Policymic – Apple users are mostly happy and satisfied (well, those with stable, functional iDevices). Owners of Apple stock? Not so much. If each current share doesn’t return to and exceed its recent high value of $702, what’s the point of keeping it or buying more? Profits and growth are still promising but appear to be stagnant at the moment. Apple has had to forge ahead without the late co-founder Steve Jobs before, and growth and profitability surfaced as major investor concerns then, too.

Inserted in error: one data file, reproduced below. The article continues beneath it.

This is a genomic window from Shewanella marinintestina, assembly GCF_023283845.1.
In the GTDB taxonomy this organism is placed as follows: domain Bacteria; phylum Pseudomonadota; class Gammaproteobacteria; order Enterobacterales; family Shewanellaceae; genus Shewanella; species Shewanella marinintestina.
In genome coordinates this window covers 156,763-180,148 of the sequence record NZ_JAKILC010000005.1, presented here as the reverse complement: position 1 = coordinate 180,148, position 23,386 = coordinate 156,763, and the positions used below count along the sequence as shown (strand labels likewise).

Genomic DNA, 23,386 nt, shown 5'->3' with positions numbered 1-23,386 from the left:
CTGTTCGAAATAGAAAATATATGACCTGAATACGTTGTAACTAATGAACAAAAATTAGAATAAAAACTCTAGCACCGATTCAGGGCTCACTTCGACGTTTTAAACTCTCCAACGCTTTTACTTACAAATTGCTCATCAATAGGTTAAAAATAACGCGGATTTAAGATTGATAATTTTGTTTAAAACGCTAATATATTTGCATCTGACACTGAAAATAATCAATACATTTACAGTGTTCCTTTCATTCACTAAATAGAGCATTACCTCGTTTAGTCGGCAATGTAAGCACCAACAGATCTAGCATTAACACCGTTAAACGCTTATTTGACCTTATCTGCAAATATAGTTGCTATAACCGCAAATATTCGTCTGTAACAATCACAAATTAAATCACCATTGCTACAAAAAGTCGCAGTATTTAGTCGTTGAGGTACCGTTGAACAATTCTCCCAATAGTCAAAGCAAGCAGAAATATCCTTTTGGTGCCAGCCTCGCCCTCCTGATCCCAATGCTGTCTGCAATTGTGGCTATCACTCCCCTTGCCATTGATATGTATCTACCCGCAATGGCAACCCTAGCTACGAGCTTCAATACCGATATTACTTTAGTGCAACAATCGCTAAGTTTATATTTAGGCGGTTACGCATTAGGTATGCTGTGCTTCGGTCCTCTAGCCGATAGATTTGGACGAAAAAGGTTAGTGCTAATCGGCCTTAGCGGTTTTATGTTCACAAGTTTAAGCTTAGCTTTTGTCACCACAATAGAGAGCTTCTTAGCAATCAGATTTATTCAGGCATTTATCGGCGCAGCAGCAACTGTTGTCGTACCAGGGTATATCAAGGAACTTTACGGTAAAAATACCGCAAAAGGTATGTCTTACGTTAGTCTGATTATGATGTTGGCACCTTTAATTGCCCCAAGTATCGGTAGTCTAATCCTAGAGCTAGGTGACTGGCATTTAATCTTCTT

In the mid 90s, while Jobs was off applying his brand of style and vision at NeXT and Pixar, Apple was having a problem continuing his Macintosh line of personal computers. Macintosh still commanded a price premium over the IBM PC and its clones powered by Microsoft Windows, but declining sales dogged the company. Users proudly declaring “I’m a Mac” were loyal but vastly outnumbered by the “I’m a PC” crowd, and were maybe wondering how much longer Apple could keep the dream alive. Winning lawsuits for patent infringement, which underscored a rivalry with Microsoft and would again a couple decades later against Samsung, might prove to the world that you’re “right.” A brutal truth remains that if you can’t turn a profit, you can’t grow or innovate or continue, and then these patent suit victories just ensure history will remember you as “dead right.”